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An international team led by Swansea University has come up with a novel way of teaching youngsters about fish migration.

It created a fun comic and music video featuring a lyric poem charting a fish’s journey, which has not only been a hit with youngsters but also fellow academics.

Now a paper detailing the project, which is aimed at children aged from eight to 14, has not only appeared in prestigious online journal People and Nature, it has also been highlighted as one of publisher Wiley’s Research Headlines this month.

Lead author Merryn Thomas is part of the University’s Freshwater Interdisciplinary Research and Engagement Laboratory (FIRE Lab) which explores young peoples’ relationships with freshwater environments.

Migratory fish populations are declining due to pressures including climate change, pollution, and fragmentation caused by dams and other structures, so the team wanted to find an effective way to engage people with what is a hard-to-see and complex environmental topic.

The project saw Dr Thomas and her colleagues Stephanie Januchowski-Hartley, Daphne Giannoulatou and Peter Jones working with American cartoonist Ethan Kocak along with Wes Tank and Ryan Sarnowski, of TankThink, a creative production team based in Milwaukee.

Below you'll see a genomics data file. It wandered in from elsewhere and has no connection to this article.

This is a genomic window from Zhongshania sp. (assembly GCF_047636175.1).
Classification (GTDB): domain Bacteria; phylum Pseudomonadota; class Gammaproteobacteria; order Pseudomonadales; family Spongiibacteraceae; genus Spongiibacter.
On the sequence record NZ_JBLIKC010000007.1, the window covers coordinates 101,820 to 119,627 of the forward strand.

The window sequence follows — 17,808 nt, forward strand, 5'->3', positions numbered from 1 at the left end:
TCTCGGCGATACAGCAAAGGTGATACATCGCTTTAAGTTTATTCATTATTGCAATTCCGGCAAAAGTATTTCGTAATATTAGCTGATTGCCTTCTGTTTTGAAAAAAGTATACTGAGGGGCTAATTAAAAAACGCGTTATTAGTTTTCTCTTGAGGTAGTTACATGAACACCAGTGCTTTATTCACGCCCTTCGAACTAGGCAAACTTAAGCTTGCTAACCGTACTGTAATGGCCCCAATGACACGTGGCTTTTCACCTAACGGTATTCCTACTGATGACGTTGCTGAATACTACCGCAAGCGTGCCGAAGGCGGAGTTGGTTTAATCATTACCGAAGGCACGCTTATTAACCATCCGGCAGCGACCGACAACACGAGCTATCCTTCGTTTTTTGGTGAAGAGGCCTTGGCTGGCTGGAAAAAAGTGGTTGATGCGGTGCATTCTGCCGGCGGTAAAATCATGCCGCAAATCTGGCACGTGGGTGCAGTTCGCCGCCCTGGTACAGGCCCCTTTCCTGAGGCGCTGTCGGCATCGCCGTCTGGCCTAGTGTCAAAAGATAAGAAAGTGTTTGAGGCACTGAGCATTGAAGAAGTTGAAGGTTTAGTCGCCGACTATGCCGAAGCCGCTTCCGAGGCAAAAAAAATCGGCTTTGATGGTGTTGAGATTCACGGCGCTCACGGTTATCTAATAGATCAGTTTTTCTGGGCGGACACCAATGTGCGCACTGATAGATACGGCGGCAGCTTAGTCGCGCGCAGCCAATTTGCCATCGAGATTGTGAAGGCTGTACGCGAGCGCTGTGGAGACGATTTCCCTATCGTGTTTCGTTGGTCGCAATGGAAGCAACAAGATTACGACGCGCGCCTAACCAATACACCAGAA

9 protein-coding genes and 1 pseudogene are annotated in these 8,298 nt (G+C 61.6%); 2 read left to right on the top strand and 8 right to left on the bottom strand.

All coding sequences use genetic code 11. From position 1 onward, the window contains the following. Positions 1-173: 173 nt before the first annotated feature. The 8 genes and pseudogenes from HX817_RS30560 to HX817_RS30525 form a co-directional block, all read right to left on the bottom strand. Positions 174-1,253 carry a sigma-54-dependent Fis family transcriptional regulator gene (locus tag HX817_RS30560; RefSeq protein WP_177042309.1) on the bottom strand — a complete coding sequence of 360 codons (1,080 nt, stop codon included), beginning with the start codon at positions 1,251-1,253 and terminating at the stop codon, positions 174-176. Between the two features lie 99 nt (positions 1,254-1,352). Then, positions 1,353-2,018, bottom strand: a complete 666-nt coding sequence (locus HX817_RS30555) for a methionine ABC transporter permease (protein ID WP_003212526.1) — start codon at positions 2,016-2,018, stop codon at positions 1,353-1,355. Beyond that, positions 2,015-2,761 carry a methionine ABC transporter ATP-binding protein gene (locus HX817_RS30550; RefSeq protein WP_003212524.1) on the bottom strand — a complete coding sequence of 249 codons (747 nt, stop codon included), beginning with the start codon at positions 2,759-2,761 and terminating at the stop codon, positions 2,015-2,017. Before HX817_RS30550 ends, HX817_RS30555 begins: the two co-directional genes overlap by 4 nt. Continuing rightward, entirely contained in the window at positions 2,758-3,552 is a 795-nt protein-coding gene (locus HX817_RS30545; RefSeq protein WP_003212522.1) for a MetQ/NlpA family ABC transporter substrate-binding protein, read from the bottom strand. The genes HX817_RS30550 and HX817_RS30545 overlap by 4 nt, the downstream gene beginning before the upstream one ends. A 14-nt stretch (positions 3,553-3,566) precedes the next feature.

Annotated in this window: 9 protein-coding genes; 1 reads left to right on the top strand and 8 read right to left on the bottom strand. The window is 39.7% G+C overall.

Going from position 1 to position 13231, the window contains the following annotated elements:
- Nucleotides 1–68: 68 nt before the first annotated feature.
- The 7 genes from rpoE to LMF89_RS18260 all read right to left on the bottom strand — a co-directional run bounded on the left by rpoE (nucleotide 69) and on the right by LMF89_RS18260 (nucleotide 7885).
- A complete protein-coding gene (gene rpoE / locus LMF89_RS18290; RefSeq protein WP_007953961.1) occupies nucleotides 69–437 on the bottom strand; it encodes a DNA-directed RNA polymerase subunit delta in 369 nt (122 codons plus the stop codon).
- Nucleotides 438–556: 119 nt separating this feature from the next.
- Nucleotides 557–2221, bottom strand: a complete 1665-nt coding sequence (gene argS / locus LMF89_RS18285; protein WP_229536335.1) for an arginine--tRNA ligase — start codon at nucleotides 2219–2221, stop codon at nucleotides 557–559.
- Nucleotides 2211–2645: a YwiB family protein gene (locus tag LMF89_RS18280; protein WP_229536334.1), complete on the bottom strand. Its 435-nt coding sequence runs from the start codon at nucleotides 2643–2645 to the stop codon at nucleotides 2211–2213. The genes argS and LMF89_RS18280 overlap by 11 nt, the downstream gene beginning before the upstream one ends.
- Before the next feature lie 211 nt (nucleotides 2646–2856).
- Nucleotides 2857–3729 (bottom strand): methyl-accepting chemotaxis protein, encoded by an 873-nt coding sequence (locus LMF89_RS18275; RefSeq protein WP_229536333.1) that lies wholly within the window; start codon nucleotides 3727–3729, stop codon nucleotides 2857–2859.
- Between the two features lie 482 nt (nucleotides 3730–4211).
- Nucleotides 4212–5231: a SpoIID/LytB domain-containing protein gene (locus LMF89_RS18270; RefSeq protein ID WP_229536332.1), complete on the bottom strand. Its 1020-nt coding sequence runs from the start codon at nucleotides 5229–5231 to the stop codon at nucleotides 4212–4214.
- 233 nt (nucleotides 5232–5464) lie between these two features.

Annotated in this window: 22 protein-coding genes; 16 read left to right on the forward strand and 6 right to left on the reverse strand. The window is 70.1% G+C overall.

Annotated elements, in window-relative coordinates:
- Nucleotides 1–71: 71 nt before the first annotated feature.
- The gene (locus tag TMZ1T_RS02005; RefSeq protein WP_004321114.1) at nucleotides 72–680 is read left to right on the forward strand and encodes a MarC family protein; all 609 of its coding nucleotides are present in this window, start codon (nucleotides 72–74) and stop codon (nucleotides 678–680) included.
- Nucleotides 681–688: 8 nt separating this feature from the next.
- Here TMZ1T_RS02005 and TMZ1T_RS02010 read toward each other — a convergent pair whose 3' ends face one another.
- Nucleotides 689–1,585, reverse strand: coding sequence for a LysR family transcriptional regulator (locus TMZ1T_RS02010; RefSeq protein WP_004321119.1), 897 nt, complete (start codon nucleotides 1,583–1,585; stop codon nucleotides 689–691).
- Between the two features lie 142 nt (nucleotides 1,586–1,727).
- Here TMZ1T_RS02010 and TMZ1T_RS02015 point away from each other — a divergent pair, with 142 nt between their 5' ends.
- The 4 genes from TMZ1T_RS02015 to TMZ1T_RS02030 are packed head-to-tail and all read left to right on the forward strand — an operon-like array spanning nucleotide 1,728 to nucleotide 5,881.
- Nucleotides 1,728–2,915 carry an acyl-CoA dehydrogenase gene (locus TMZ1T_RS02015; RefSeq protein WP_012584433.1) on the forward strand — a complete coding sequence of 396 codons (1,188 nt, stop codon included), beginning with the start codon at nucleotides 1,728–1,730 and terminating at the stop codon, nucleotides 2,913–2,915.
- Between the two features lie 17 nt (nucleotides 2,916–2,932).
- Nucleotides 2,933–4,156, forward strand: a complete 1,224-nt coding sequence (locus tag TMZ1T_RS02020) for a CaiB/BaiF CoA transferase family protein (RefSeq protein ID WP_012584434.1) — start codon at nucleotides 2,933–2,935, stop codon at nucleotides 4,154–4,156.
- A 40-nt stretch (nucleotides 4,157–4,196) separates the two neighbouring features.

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The end result is designed to not only entertain and engage but also enrich learning about migratory fishes and aquatic environments.

Dr Thomas said: “We’re very passionate about fresh waters here at FIRE Lab. We wanted to explain about fish migration in an educational and informative way, and think we achieved this through our interdisciplinary collaboration with passionate creatives and academics.

“We also learned a lot about co-creation along the way, which we hope will be useful for others who are interested in collaborating across boundaries to design inspiring engagement materials for young people about our natural environments.”

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In their paper the team detailed the creative process behind the video including conception of ideas, writing the poem, fact-checking and developing the storyline as well as touching on the impact that Covid-19 had on the collaboration.

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The authors now hope that sharing their experiences and reflections will be useful and inspiring for those who aim to create other materials about ecological processes and environmental issues for young people. They also look forward to using Shout Trout as part of wider freshwater engagement with local school children in 2022.

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